A University spokesperson said that the HESA benchmarks are ill-suited to "Cambridge's specific context"bdnegin/Flickr

The access targets set by the Higher Education Statistics Agency (HESA) have all been missed by the University of Cambridge, although a spokesperson for the University said there were more important statistics to take into account than these. 

The HESA Widening Participation Indicators aim to “provide an objective measure of how the UK higher education (HE) sector is performing”.  

These indicators include increasing intake from state schools, low participation neighbourhoods, and those in receipt of Disabled Students Allowance (DSA).

In 2019/20, Cambridge failed to meet HESA’s standard of 74.2% state school intake by 5.1%, sitting at 69.1%.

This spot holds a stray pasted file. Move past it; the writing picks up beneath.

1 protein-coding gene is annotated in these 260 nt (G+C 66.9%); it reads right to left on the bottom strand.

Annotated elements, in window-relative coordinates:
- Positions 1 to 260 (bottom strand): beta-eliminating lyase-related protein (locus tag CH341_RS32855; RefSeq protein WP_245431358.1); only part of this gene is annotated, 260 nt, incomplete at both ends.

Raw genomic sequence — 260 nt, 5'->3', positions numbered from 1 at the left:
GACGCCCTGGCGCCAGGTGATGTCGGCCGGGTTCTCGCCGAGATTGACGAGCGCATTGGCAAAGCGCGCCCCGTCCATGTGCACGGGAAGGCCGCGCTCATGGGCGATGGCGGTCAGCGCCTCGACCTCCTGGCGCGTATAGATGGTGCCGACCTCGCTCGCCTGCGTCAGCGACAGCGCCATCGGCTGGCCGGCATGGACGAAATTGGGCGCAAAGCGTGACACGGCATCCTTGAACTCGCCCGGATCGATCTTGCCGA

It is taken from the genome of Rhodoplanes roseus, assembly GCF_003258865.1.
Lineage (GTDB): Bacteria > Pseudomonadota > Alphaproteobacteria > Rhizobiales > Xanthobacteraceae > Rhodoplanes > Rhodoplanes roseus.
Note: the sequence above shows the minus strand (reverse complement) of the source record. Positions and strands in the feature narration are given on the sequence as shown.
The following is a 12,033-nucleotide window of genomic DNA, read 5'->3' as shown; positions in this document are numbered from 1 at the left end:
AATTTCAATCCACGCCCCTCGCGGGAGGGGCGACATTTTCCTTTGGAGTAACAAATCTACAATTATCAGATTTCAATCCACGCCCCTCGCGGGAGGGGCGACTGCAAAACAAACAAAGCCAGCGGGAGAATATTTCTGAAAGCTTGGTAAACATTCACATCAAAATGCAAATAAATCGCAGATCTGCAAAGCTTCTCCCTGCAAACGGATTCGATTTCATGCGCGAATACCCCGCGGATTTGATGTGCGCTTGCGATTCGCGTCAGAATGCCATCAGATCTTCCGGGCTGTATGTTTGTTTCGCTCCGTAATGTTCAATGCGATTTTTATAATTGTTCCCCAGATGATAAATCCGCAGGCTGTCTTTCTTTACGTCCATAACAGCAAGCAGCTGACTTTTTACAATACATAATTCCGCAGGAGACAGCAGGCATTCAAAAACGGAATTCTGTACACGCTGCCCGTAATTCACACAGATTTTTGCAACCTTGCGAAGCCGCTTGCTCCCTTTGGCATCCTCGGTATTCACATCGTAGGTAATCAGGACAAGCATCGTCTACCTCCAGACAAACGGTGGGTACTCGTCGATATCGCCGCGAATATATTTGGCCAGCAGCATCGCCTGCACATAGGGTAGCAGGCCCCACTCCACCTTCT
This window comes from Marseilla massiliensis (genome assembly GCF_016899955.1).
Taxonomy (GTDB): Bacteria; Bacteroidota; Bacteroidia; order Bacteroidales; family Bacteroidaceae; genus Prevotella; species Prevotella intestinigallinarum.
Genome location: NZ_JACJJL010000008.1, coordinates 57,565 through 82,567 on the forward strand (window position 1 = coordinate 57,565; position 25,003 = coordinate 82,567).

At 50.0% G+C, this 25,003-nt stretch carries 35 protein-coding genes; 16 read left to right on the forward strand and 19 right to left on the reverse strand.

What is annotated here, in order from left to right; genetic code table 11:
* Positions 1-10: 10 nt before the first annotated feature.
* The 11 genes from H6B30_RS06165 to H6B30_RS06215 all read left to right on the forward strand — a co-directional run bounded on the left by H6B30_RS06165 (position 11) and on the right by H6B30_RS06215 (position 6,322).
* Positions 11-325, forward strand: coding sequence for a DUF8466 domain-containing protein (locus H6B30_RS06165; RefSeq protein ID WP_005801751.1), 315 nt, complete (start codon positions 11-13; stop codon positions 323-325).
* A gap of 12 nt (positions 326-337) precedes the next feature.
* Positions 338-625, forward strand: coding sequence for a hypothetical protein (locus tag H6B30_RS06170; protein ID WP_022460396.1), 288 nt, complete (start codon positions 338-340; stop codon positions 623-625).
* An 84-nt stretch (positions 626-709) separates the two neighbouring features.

By a margin of 1.3%, Cambridge also did not meet the target of 5.2% of students receiving DSA. 


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Students from low-participation neighbourhoods made up 4.7% of Cambridge’s intake, falling 0.8% below the HESA benchmark of 5.5%. 

Even though HESA claims to be “experts in UK higher education data, and the designated data body for England”, a Cambridge University spokesperson says the data is “limited”.

This limitation, according to the spokesperson, comes from the inability of the HESA benchmarks to “include Cambridge’s specific context (e.g. very high entry levels)”. 

The spokesperson instead stressed the University’s own assessment: “The University exceeded all 5 of its widening participation targets for the most recent (19/20) Access and Participation Plan monitoring return, which is far more relevant, as these are considered, evidence-based targets agreed with the Office for Students.”